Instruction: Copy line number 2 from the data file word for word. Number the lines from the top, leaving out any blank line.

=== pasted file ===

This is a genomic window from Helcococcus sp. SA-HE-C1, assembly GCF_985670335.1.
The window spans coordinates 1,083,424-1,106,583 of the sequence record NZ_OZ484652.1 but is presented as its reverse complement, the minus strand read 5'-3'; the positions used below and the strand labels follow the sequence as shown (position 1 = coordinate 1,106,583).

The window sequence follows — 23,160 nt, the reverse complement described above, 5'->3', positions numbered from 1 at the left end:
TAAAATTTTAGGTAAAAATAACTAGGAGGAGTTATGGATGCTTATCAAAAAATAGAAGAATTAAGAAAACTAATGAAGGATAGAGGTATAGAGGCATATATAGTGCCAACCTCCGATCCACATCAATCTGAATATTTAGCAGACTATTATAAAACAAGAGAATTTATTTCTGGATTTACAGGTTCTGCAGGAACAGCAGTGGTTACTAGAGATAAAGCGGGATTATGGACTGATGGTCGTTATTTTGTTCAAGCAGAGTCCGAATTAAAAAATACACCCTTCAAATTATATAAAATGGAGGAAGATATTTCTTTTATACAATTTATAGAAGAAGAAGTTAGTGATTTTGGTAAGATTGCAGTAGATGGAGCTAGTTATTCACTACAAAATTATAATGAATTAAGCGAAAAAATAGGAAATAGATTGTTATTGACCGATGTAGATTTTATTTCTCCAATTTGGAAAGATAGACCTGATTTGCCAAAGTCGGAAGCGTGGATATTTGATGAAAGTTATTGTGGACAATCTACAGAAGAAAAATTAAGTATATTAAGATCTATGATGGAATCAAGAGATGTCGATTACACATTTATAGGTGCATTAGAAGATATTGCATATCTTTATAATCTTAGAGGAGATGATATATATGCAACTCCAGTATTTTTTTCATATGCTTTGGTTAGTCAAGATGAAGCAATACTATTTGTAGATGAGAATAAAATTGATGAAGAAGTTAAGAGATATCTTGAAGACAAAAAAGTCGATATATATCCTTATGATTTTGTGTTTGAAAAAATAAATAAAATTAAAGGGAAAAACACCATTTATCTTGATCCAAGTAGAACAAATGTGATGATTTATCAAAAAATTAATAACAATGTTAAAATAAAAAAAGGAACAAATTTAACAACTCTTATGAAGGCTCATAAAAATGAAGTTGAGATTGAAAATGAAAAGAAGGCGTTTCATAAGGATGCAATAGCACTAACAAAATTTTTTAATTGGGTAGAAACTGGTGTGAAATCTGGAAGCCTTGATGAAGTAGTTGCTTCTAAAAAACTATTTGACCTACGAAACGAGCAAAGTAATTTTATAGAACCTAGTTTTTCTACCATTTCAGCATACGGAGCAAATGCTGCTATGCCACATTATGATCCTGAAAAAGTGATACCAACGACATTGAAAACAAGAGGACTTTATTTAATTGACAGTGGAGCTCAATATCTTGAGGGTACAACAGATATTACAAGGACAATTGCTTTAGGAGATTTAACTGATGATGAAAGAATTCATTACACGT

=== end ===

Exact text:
The window spans coordinates 1,083,424-1,106,583 of the sequence record NZ_OZ484652.1 but is presented as its reverse complement, the minus strand read 5'-3'; the positions used below and the strand labels follow the sequence as shown (position 1 = coordinate 1,106,583).